This isn’t about blocking the way. It’s about showing a better one. "No" immediately refocuses the conversation on a very important question: "Why not?" This then creates an opportunity to show that you have expertise regarding the issue at hand and to recommend a different course of action.

Saying "no" also shows you're carefully weighing the positive and negative outcomes of what's on the table, rather than just mindlessly executing what is asked. Most importantly, you have to show the additional value your approach would yield over and above what has already been proposed.

Do this well, and your clients will see the value you bring, and mindsets will shift. In fact, “no” is so powerful that it can change perceptions with just one interaction. What’s more, your clients will start inviting you into the discussion before an approach is decided. After all, you’re the expert. Once that becomes clear to them, they will know there's no one better than you to advise on the correct way forward?

Be curious and understand the business you support

It’s often easy for clients to be dismissive of communicators who don’t sit in the business, and therefore “just don’t get it.” Few things show your client you care about their world more than genuine curiosity, and an ability to intelligently and accurately discuss the strategy and the priorities of their business.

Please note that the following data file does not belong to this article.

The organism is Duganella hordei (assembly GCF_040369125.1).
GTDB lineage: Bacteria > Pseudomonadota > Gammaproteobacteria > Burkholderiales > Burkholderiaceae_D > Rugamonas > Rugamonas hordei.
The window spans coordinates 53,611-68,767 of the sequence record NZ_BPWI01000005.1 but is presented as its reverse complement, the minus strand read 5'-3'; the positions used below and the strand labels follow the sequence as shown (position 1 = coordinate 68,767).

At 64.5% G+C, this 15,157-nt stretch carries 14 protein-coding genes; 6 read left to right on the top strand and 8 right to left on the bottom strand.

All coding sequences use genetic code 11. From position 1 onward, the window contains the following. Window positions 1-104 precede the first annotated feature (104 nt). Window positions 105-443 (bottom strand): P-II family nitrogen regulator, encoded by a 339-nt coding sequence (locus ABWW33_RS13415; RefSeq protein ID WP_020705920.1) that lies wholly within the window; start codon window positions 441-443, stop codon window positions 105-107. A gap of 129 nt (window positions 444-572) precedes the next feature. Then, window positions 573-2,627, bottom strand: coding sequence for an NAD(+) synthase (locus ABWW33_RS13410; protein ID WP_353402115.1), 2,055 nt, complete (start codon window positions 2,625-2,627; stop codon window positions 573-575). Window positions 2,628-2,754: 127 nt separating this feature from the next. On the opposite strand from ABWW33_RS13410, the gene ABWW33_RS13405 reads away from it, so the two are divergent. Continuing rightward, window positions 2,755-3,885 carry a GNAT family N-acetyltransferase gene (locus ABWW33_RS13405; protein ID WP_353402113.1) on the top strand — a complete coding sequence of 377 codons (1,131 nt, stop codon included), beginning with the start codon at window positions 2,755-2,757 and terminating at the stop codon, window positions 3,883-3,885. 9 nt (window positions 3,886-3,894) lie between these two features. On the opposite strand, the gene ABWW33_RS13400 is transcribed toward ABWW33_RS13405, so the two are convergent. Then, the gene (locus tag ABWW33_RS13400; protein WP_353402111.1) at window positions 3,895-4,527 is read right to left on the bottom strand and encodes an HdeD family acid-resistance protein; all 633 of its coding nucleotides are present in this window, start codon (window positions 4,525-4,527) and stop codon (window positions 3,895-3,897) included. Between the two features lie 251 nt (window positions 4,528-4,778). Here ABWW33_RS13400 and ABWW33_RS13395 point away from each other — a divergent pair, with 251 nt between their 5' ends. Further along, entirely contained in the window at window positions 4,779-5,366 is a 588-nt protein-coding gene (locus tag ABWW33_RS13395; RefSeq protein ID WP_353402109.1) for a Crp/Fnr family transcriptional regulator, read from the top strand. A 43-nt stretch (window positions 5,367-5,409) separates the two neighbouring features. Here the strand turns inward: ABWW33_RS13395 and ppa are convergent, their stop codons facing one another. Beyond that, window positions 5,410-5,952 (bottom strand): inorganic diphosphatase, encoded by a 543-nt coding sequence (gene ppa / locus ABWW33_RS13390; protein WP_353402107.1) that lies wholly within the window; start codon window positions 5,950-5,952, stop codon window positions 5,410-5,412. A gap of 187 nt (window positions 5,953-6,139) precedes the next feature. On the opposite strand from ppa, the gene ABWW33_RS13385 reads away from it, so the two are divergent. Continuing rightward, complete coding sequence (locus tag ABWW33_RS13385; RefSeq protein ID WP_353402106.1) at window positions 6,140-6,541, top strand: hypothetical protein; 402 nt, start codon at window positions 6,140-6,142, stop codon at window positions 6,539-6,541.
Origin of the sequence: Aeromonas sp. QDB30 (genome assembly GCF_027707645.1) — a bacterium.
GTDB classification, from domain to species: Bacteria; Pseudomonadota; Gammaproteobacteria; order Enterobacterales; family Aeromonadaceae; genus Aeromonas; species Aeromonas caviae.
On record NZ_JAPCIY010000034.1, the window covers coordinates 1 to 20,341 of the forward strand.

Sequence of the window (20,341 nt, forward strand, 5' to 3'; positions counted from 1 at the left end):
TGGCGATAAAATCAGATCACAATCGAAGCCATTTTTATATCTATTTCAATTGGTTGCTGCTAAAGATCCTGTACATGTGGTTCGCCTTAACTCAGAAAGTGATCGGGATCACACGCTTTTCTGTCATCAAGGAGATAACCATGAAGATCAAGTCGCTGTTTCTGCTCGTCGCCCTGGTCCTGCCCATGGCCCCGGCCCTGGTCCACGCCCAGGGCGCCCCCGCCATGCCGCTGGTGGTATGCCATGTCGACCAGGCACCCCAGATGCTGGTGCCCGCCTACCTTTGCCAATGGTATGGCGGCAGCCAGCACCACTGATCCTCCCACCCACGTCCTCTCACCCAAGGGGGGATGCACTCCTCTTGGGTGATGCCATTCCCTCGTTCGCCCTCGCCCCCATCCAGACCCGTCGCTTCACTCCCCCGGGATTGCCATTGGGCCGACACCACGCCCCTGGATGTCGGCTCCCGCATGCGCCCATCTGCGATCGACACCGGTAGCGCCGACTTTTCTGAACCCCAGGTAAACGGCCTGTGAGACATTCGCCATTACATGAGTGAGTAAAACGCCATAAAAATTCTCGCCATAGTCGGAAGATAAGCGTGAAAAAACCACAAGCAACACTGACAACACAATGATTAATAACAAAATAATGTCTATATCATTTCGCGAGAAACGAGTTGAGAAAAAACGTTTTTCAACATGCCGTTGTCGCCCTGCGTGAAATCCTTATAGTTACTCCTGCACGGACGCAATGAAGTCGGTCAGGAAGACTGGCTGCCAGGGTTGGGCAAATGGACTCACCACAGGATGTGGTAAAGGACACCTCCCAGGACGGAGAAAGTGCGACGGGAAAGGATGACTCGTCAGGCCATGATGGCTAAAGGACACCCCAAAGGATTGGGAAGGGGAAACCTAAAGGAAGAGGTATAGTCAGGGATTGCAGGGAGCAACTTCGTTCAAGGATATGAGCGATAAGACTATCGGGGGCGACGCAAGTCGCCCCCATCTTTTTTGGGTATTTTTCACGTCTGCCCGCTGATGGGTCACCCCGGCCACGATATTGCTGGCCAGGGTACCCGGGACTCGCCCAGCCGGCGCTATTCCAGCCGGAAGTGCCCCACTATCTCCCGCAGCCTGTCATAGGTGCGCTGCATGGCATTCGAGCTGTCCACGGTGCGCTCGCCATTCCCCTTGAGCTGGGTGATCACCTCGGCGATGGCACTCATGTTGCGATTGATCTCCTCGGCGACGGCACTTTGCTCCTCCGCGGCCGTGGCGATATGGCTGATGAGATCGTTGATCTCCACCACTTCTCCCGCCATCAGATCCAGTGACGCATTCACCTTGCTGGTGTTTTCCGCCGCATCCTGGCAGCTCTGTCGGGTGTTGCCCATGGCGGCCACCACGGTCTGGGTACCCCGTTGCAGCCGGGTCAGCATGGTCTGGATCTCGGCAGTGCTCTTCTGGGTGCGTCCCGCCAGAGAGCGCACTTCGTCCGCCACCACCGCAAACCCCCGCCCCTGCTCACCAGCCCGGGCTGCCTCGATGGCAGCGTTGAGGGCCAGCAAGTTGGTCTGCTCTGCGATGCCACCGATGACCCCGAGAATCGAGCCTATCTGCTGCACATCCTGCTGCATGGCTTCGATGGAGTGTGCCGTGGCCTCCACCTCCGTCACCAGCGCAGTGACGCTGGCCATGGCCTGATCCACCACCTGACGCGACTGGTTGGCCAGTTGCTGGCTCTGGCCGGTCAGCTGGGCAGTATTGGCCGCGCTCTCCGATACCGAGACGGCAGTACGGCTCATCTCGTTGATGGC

This means you’re keen to get your hands on the strategy documents as soon as they become available, and you jump on the chance to sit in on and contribute to the team meetings your clients hold. It means asking lots of questions, and often getting to know your clients on a personal level.

It's difficult to paint someone who does these things well as an order taker focused only on execution. Again, by investing time and showing care and curiosity, you'll create more opportunities for your expertise to show.

If you want to add even more value, become more knowledgeable about the external environment. What sort of impact is the current economic climate or competitive picture having on the business you work with? Are you able to connect emerging external trends with what’s going on inside the company, and offer new communications strategies as a result?

The bottom line is that if you want to be a strategic partner, you have to earn it. Learning to say “no” and really getting to know the business you work with can completely reframe how you’re perceived. Your clients will thank you, you’ll get to do much more (truly) strategic work, and you’ll move the needle in terms of employee engagement and buy-in.

I hope you enjoyed the post, and if so, that you’ll take the time to like, share or leave a comment below!

Three ways strong leaders build trust

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Trust transforms everything inside an organization. When people trust each other, they’re willing to fight for each other, more readily work towards mutual goals, and aren't afraid to take calculated risks to drive positive change. Externally, the story is no different: trusted brands can command a premium for their products and services, attract top talent and enjoy strong customer loyalty.